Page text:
Play Green: How Big League Sports is Leading the Environmental Charge

"Don't despair, but if you must despair, work on." That's the advice I give to colleagues every now and then when the environmental news of the day seems particularly dire. Such was the case last week when I read about the rejection of a ban on the international trade of polar bear parts by the Convention on International Trade in Endangered Species, or CITES.

Conservation failures such as this confirm the need for a cultural shift in our thinking about how we relate to the planet.

History shows us that cultural shifts originate at the grassroots and become mainstream, accepted wisdom when the dominant culture-shaping institutions embrace the need for change. This was the case with the Civil Rights movement, the fight for gender equality or, most recently, the fight for marriage equality. Our government didn't lead the way. It followed the culture.

The same is true today. Our governments are not leading the way in addressing urgent environmental threats, such as climate disruption or the risks posed to endangered species. Luckily, others are.

I'm talking about Sports.

Over the past few years the sports industry has embraced increasingly visible and influential positions supporting sustainability and environmental protection. In fact, the Commissioners of each of the most influential leagues in the United States--Major League Baseball, the National Basketball Association, the National Hockey League, the National Football League, Major League Soccer and the U.S. Tennis Association-- have each made public statements encouraging teams and venues in their sports to address ecological issues like climate change, energy efficiency, water conservation and waste reduction.

And that means a lot when you consider that, among all culture-shaping institutions, the world of sports, professional, collegiate and amateur, has almost unparalleled influence. Sports attract literally billions of followers all over the world. And its influence in the marketplace is global, including some of the most influential industries on Earth.

Since NRDC began its work with professional sports teams in the five major North American leagues, 38 have shifted to renewable energy for at least some of their operations and 68 have energy efficiency programs. Virtually all have developed recycling and composting programs. Meanwhile, all major sports concessionaires have developed environmentally preferable offerings. The increased demand for sustainable products - like compostable serviceware and recyclable paper products - has resulted in competitive pricing and far more waste being recycled and composted rather than sent to landfills. And many have implemented water efficiency measures as well.

That's why I was honored to bestow an environmental award from the Green Sports Alliance on MLB Commissioner Allen H. (Bud) Selig last September, for his path breaking leadership moving his influential league, and the other leagues and teams that followed, towards greater environmental responsibility.

And now this week, on March 14th, my colleagues and I at the Natural Resources Defense Council will bestow four more awards on environmental leaders in the sports industry. At our Gala Game Changer Award event, hosted by WNBA legend Lisa Leslie, and co-chaired by four league Commissioners--MLB's Bud Selig, NBA's David Stern, NHL's Gary Bettman, and MLS's Don Garber--the following leaders in the sports industry will receive environmental awards from NRDC:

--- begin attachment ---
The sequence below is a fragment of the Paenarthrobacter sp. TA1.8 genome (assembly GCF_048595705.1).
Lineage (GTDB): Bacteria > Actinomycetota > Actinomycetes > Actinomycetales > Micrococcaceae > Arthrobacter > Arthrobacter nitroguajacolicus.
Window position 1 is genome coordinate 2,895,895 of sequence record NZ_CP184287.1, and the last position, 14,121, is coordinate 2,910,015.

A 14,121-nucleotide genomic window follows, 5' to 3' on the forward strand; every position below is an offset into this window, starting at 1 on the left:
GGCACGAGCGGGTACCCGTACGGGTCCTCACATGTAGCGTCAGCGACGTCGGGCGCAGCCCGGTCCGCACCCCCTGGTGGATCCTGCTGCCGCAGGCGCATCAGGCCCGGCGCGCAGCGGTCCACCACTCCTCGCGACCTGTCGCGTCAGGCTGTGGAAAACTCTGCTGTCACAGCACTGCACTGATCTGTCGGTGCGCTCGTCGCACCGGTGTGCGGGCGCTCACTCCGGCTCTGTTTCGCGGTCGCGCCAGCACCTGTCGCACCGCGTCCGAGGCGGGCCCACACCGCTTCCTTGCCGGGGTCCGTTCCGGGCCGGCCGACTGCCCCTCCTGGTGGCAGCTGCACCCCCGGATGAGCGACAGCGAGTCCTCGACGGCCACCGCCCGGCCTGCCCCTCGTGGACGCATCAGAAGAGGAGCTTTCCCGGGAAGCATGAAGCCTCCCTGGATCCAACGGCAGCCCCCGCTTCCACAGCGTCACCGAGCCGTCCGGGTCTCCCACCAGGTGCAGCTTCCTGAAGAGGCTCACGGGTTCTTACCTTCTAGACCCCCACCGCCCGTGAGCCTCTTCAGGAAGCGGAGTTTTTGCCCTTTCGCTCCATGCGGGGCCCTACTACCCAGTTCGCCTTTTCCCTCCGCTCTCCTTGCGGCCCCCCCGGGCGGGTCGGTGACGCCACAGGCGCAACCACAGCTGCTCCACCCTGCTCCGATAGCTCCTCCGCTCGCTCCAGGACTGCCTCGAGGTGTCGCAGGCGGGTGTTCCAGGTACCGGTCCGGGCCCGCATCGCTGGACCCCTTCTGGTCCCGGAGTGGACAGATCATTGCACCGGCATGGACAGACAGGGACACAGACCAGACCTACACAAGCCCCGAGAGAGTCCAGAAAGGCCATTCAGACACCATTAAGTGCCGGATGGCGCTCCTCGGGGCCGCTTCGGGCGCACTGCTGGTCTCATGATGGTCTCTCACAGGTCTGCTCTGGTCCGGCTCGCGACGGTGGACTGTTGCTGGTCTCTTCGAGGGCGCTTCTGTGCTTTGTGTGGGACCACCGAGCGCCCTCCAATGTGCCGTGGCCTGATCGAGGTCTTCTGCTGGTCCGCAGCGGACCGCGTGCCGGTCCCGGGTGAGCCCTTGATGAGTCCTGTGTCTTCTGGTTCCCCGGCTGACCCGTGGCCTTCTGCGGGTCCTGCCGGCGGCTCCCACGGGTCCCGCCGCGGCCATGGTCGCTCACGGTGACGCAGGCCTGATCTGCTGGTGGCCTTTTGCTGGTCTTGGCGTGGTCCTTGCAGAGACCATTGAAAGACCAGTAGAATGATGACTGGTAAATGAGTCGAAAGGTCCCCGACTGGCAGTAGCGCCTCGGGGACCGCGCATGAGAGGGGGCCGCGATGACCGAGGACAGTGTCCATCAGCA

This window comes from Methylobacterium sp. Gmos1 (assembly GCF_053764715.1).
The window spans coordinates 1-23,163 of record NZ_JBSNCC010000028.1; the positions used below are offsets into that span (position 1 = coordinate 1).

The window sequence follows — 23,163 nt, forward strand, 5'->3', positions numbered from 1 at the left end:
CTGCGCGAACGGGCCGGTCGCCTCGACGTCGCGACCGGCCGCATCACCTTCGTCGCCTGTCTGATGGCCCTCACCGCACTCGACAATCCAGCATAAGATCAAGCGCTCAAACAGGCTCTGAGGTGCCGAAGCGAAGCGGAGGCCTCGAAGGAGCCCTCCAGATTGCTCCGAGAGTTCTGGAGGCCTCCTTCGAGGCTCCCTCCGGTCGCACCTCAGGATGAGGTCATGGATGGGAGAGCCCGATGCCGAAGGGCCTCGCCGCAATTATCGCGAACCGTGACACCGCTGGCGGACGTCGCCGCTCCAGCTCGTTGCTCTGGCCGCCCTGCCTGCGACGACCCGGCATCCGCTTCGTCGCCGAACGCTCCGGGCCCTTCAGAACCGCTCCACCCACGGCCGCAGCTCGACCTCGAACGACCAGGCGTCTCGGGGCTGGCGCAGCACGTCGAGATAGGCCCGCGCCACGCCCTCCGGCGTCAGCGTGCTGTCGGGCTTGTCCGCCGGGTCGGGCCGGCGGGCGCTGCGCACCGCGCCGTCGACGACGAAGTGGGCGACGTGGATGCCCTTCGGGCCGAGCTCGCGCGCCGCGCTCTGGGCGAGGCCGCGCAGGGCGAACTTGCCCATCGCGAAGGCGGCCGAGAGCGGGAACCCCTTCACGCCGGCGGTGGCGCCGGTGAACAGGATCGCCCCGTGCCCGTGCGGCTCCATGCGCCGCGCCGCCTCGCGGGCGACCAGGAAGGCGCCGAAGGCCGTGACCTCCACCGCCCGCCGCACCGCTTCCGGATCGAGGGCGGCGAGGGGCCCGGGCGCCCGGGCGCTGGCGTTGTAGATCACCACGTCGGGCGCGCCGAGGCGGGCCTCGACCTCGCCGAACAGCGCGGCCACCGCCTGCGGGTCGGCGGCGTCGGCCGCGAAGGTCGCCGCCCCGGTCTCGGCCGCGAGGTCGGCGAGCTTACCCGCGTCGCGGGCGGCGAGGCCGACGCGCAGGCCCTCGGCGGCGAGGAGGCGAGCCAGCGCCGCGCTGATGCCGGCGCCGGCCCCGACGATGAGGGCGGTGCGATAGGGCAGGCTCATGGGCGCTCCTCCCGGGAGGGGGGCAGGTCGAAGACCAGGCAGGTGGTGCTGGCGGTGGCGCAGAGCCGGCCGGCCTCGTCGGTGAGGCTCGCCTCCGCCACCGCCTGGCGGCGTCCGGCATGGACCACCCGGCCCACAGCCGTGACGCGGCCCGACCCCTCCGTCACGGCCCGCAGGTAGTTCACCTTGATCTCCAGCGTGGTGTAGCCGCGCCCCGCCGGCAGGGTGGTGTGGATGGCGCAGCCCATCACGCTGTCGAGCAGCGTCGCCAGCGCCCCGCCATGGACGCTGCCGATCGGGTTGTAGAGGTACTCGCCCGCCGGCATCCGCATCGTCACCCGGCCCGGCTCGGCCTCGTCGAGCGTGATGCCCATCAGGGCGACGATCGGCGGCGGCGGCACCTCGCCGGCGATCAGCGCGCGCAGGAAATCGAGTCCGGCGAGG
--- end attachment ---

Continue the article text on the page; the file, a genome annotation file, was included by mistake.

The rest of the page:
• Steve Tisch and John Mara, Co-Owners of the NY Giants, and Woody Johnson, of the NY Jets, for the green development of MetLife Stadium and their collaboration with the US EPA.
  • Peter McLoughlin, CEO of Vulcan Sports and Entertainment, owner of the Seattle Sounders, the Seattle Seahawks, and the Portland Trail Blazers, for joining with NRDC to co-found the Green Sports Alliance, and Vulcan's work at the Rose Garden Arena, the first LEED Gold-certified professional sports arena in the United States.
  • Bob Nutting, Chairman of the Board of the Pittsburgh Pirates, for implementing environmentally responsible practices and fan engagement through the Pirates "Let's Go Bucs. Let's Go Green" Program and at the Seven Springs Ski Resort, which he owns.
  • Scott Jenkins, Vice President of Ballpark Operations for the Seattle Mariners, and Chair of the Green Sports Alliance, for his leadership role as a founder of the green sports movement, influencing teams and venues in all professional leagues, and making Safeco Field the most energy-efficient of all Major League Baseball stadiums.

All of them have leveraged the unparalleled cultural and market influence of their leagues, teams, and the professional sports industry more broadly into a powerful force to promote environmental stewardship, while educating millions of fans about urgent environmental issues.

The sports industry's growing embrace of energy efficiency, renewable energy, recycling, water conservation, safer chemicals and healthier food gives me hope that our culture will indeed mobilize effectively to address our urgent ecological issues. With its unique cultural influence the sports industry is leading by example, not waiting for government to act, and demonstrating to thousands of businesses and millions of people from all walks of life how to be better environmental stewards.

And in my opinion, given the desperate need to protect planet - from polar bears and their ice floes to our own communities, playgrounds and backyards - this cultural shift being led by the sports industry is happening not a moment too soon.

Allen Hershkowitz, NRDC Senior Scientist